Acunzo’s content marketing philosophy advocates pushing for content that constantly ups the ante.
Marketing and creativity guru Jay Acunzo is on a crusade. He wants his colleagues who make money creating content to stop “churning out copycat junk.”
“Content marketing would be a much better industry for both practitioners and audiences if we tried to do just one subtle new thing in each piece we created, rather than churn out more copycat junk,” Acunzo writes in a blog post, One Different Thing (A Challenge to Content Marketers & Producers). He urges his fellow creators to “add something new and different to everything they create.”
His blog, Sorry for Marketing, is full of advice for creating really great content, not the mediocre stuff everyone else generates. His mantra can be summed up as: “Make stuff people want, not make people want stuff.”
That’s an interesting concept considering the definition of marketing is “the action or business of promoting and selling products or services.”
Acunzo argues, in Content Creators: Are you a Cook or a Chef?, that there are two types of content creators. “People sit on a spectrum between being cooks — those who rely on recipes — and chefs — those who create original recipes by using the most raw ingredients and building up from there,” he writes. Acunzo admits he acts like a cook sometimes because he borrowed the idea of cook vs. chef from another blog, Wait But Why, by Tim Urban.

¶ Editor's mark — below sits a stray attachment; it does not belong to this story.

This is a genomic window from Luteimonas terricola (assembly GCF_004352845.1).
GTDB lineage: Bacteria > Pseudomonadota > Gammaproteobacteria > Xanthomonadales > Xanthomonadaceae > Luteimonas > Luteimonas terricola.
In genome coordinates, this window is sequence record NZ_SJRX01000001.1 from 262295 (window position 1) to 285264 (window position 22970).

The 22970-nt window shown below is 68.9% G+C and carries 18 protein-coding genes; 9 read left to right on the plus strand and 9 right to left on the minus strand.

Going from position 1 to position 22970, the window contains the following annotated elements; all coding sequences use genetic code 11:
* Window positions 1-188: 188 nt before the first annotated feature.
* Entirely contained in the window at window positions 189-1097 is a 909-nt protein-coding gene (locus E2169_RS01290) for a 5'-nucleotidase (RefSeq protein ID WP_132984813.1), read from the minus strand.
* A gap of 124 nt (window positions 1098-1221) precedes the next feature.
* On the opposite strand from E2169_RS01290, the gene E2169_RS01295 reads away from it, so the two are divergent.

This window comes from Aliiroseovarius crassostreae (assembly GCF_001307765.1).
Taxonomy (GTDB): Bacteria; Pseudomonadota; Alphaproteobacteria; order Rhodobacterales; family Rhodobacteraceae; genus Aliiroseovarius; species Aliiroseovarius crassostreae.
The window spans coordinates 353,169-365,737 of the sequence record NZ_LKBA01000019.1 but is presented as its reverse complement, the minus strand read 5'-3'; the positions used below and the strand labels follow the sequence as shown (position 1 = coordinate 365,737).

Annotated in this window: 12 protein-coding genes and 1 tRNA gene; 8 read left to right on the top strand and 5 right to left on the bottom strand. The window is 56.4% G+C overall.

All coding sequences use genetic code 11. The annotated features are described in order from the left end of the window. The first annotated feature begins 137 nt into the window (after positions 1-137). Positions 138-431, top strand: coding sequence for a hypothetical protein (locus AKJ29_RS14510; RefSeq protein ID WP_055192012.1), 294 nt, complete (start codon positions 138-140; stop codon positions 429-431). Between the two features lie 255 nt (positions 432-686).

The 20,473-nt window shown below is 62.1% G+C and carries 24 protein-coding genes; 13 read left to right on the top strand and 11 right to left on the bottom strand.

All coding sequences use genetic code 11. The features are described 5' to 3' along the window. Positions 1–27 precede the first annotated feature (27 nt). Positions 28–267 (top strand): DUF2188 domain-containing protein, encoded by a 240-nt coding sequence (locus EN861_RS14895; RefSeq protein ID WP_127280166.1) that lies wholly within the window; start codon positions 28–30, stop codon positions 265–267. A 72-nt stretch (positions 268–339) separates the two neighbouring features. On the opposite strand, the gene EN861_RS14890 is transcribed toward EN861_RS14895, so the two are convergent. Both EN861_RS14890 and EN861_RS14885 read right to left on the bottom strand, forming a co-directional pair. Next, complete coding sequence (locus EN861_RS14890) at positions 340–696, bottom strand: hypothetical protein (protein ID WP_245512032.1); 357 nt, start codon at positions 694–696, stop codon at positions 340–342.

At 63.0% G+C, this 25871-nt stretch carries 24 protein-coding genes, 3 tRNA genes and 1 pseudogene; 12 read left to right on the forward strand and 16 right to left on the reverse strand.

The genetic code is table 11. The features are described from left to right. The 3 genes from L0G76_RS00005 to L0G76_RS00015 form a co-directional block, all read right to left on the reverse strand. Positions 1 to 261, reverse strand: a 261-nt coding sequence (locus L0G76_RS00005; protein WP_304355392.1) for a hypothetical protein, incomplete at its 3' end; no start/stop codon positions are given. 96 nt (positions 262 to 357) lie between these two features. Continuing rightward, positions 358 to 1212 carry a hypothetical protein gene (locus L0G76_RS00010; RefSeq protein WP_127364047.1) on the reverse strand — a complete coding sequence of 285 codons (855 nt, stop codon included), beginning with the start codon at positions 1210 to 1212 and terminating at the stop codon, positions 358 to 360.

As Acunzo points out, some marketers are looking for the recipe and will devour blog posts like “12 Steps to Get More Twitter Followers for Your Business” or, worse, “How to Buy Twitter Followers.”
Other marketers act like chefs by creating their own recipes for success. To be a chef, Acunzo says, you need to understand businesses exist to solve customers’ problems or fulfill their desires, not sell products. You also need to understand who your audience is, where to find it and how to use each the social media platforms it engages with the most.
There’s no one-size-fits-all for content marketing. There’s no ideal word count for posts, no ideal social media content for all clients and no ideal method for getting your information out to customers.
How will you know if you’re a cook or a chef? “Making money is a sign that you’re successfully solving a customer’s problems (or, unfortunately for some, that you’re good at tricking others into thinking you’re doing that well),” Acunzo writes in his post, The Jargon Monster Cometh: What Is Content Marketing, REALLY?
Acunzo reminds us that “content marketing is just solving the same customer problems as your product, through media you create and distribute.”